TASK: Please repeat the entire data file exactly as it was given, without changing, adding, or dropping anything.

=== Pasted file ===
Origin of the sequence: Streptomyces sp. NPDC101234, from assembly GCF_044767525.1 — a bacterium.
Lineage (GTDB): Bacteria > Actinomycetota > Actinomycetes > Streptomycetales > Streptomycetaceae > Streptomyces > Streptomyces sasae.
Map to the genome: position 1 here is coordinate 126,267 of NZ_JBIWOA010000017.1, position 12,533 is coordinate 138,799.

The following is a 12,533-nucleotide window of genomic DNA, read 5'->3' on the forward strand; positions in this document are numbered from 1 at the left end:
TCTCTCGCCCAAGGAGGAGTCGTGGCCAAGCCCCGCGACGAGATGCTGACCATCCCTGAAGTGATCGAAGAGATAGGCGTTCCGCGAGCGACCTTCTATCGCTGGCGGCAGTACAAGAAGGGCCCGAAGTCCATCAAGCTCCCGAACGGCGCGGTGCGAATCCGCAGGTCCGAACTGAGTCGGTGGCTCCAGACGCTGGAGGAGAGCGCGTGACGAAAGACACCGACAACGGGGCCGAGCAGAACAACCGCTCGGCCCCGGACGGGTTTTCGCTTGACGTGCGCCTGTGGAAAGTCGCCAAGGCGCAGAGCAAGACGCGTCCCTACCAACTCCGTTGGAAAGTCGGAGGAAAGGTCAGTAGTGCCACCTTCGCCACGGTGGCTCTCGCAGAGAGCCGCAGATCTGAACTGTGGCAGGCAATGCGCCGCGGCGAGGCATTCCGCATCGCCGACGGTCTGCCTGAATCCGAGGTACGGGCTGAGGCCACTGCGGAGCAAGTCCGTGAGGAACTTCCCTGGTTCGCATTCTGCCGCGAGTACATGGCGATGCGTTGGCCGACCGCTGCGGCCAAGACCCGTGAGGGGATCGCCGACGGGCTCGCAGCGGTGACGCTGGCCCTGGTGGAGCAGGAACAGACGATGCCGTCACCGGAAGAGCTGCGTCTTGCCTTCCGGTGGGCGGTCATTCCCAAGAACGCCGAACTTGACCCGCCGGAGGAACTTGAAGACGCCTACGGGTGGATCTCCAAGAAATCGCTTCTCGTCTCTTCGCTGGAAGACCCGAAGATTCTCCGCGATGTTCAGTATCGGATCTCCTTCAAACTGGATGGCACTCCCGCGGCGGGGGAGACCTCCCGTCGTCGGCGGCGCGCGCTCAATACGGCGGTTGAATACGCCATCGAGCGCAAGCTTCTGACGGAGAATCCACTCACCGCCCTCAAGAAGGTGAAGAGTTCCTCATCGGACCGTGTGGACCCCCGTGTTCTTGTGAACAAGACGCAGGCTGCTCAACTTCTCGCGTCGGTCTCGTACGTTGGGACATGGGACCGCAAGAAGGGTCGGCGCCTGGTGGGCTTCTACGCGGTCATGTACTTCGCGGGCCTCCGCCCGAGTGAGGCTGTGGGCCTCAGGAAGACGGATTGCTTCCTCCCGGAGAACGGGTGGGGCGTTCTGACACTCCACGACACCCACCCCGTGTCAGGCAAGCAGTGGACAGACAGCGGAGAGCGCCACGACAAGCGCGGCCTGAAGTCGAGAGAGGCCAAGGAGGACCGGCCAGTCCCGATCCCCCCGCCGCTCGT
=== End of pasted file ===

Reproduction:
Origin of the sequence: Streptomyces sp. NPDC101234, from assembly GCF_044767525.1 — a bacterium.
Lineage (GTDB): Bacteria > Actinomycetota > Actinomycetes > Streptomycetales > Streptomycetaceae > Streptomyces > Streptomyces sasae.
Map to the genome: position 1 here is coordinate 126,267 of NZ_JBIWOA010000017.1, position 12,533 is coordinate 138,799.

The following is a 12,533-nucleotide window of genomic DNA, read 5'->3' on the forward strand; positions in this document are numbered from 1 at the left end:
TCTCTCGCCCAAGGAGGAGTCGTGGCCAAGCCCCGCGACGAGATGCTGACCATCCCTGAAGTGATCGAAGAGATAGGCGTTCCGCGAGCGACCTTCTATCGCTGGCGGCAGTACAAGAAGGGCCCGAAGTCCATCAAGCTCCCGAACGGCGCGGTGCGAATCCGCAGGTCCGAACTGAGTCGGTGGCTCCAGACGCTGGAGGAGAGCGCGTGACGAAAGACACCGACAACGGGGCCGAGCAGAACAACCGCTCGGCCCCGGACGGGTTTTCGCTTGACGTGCGCCTGTGGAAAGTCGCCAAGGCGCAGAGCAAGACGCGTCCCTACCAACTCCGTTGGAAAGTCGGAGGAAAGGTCAGTAGTGCCACCTTCGCCACGGTGGCTCTCGCAGAGAGCCGCAGATCTGAACTGTGGCAGGCAATGCGCCGCGGCGAGGCATTCCGCATCGCCGACGGTCTGCCTGAATCCGAGGTACGGGCTGAGGCCACTGCGGAGCAAGTCCGTGAGGAACTTCCCTGGTTCGCATTCTGCCGCGAGTACATGGCGATGCGTTGGCCGACCGCTGCGGCCAAGACCCGTGAGGGGATCGCCGACGGGCTCGCAGCGGTGACGCTGGCCCTGGTGGAGCAGGAACAGACGATGCCGTCACCGGAAGAGCTGCGTCTTGCCTTCCGGTGGGCGGTCATTCCCAAGAACGCCGAACTTGACCCGCCGGAGGAACTTGAAGACGCCTACGGGTGGATCTCCAAGAAATCGCTTCTCGTCTCTTCGCTGGAAGACCCGAAGATTCTCCGCGATGTTCAGTATCGGATCTCCTTCAAACTGGATGGCACTCCCGCGGCGGGGGAGACCTCCCGTCGTCGGCGGCGCGCGCTCAATACGGCGGTTGAATACGCCATCGAGCGCAAGCTTCTGACGGAGAATCCACTCACCGCCCTCAAGAAGGTGAAGAGTTCCTCATCGGACCGTGTGGACCCCCGTGTTCTTGTGAACAAGACGCAGGCTGCTCAACTTCTCGCGTCGGTCTCGTACGTTGGGACATGGGACCGCAAGAAGGGTCGGCGCCTGGTGGGCTTCTACGCGGTCATGTACTTCGCGGGCCTCCGCCCGAGTGAGGCTGTGGGCCTCAGGAAGACGGATTGCTTCCTCCCGGAGAACGGGTGGGGCGTTCTGACACTCCACGACACCCACCCCGTGTCAGGCAAGCAGTGGACAGACAGCGGAGAGCGCCACGACAAGCGCGGCCTGAAGTCGAGAGAGGCCAAGGAGGACCGGCCAGTCCCGATCCCCCCGCCGCTCGT